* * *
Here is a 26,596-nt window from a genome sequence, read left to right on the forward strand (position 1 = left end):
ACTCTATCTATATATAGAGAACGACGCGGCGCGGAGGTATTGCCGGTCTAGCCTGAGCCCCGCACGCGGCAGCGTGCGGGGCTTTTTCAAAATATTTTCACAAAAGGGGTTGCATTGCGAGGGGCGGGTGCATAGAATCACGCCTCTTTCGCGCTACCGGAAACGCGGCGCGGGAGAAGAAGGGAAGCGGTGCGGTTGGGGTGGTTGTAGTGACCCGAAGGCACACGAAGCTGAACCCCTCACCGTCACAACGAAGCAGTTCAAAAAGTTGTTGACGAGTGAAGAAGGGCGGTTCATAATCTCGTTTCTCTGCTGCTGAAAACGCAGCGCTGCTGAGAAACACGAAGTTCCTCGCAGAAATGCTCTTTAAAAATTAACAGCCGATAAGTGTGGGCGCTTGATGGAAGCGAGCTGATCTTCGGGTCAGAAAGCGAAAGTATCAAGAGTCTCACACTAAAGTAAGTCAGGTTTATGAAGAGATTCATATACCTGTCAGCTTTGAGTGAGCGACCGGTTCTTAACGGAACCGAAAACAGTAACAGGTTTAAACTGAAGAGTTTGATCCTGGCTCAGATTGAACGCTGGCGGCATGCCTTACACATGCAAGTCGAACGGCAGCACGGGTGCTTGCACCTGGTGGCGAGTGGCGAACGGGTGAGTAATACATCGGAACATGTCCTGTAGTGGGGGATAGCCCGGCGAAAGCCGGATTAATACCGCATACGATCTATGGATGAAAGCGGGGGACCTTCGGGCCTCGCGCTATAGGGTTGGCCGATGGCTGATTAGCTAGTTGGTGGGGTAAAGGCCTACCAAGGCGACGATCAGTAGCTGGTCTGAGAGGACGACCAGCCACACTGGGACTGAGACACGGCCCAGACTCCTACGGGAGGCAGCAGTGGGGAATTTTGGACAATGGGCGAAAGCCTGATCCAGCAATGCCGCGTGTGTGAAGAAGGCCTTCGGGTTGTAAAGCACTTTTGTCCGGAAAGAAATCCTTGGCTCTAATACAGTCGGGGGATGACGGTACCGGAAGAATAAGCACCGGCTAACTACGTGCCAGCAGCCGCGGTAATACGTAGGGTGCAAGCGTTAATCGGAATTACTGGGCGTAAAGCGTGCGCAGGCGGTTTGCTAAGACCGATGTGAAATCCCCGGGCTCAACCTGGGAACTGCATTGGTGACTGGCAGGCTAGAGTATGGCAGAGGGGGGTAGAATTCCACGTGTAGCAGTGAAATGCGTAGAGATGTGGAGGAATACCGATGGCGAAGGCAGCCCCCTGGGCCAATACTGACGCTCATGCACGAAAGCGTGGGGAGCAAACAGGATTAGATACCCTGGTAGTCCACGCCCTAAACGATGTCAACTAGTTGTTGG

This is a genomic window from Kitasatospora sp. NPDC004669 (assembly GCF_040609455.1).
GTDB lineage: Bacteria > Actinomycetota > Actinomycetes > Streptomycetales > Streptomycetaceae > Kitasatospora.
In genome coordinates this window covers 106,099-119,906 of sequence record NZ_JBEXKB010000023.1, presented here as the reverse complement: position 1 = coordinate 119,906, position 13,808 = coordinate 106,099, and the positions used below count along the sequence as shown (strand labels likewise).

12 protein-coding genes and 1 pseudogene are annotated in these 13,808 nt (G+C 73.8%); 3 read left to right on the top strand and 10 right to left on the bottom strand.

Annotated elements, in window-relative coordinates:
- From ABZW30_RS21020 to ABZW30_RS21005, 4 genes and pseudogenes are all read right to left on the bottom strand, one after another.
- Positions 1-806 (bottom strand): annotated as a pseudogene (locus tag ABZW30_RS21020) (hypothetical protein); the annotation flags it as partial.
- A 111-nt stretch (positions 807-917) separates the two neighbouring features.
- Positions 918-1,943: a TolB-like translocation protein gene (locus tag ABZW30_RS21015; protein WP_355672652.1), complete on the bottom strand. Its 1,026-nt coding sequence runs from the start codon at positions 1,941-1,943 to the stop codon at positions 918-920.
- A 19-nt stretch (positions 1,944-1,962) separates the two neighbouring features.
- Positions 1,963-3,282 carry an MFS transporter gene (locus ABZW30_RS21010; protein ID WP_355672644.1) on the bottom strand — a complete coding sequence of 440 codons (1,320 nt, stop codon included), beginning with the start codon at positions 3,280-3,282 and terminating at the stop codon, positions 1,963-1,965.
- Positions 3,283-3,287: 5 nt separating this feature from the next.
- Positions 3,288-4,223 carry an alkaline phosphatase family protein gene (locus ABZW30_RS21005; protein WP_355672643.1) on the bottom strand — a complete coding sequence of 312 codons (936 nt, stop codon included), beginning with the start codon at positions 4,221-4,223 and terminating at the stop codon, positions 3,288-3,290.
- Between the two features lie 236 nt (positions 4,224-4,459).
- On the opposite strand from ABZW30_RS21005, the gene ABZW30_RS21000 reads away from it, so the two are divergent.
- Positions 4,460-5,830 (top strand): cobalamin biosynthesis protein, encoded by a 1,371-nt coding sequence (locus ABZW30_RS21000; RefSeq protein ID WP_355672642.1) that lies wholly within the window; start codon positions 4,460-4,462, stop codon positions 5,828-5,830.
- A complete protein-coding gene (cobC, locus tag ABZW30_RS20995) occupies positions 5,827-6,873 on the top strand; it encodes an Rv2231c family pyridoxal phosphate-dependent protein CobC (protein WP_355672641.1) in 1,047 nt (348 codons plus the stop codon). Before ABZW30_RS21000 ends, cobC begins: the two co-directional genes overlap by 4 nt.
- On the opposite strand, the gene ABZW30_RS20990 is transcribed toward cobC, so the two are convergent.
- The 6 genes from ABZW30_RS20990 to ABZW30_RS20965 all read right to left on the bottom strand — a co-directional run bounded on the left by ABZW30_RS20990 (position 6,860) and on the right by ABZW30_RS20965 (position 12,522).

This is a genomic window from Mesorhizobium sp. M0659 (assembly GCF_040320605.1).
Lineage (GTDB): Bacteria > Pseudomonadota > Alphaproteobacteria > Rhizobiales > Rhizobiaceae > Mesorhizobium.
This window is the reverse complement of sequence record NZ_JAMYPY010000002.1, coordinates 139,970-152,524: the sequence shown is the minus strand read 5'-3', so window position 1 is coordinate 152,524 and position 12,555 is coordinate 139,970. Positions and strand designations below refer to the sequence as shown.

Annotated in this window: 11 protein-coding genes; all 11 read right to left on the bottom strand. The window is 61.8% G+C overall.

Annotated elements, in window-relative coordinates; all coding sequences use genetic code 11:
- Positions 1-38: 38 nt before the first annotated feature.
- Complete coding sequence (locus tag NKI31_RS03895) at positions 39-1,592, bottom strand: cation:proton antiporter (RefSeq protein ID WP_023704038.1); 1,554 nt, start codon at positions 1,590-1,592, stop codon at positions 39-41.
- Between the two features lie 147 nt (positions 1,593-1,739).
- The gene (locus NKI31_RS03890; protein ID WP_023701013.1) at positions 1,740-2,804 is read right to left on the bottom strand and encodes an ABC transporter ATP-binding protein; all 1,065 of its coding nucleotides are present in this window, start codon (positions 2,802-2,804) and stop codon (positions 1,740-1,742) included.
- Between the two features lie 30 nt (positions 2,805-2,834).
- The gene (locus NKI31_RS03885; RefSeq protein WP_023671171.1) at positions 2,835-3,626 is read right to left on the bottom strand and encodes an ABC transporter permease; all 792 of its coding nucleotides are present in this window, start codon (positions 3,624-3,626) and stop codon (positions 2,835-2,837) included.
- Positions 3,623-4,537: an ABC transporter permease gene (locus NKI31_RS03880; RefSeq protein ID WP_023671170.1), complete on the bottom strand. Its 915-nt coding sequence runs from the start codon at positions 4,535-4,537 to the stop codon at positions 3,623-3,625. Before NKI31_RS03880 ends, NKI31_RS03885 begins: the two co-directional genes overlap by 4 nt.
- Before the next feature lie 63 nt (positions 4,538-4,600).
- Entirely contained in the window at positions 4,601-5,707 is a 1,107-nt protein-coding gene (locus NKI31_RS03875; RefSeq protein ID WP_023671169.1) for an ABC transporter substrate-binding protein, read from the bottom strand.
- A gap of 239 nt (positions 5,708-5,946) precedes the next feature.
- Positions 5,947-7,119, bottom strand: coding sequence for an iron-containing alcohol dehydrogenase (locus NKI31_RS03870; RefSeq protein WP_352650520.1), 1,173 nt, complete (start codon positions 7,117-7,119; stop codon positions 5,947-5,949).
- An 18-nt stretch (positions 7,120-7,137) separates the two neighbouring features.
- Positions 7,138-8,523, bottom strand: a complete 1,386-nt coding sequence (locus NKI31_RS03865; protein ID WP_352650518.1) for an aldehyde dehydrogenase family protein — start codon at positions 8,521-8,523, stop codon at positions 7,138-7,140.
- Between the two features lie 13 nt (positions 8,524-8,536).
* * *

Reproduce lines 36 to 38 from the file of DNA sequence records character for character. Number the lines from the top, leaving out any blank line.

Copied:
- A gap of 239 nt (positions 5,708-5,946) precedes the next feature.
- Positions 5,947-7,119, bottom strand: coding sequence for an iron-containing alcohol dehydrogenase (locus NKI31_RS03870; RefSeq protein WP_352650520.1), 1,173 nt, complete (start codon positions 7,117-7,119; stop codon positions 5,947-5,949).
- An 18-nt stretch (positions 7,120-7,137) separates the two neighbouring features.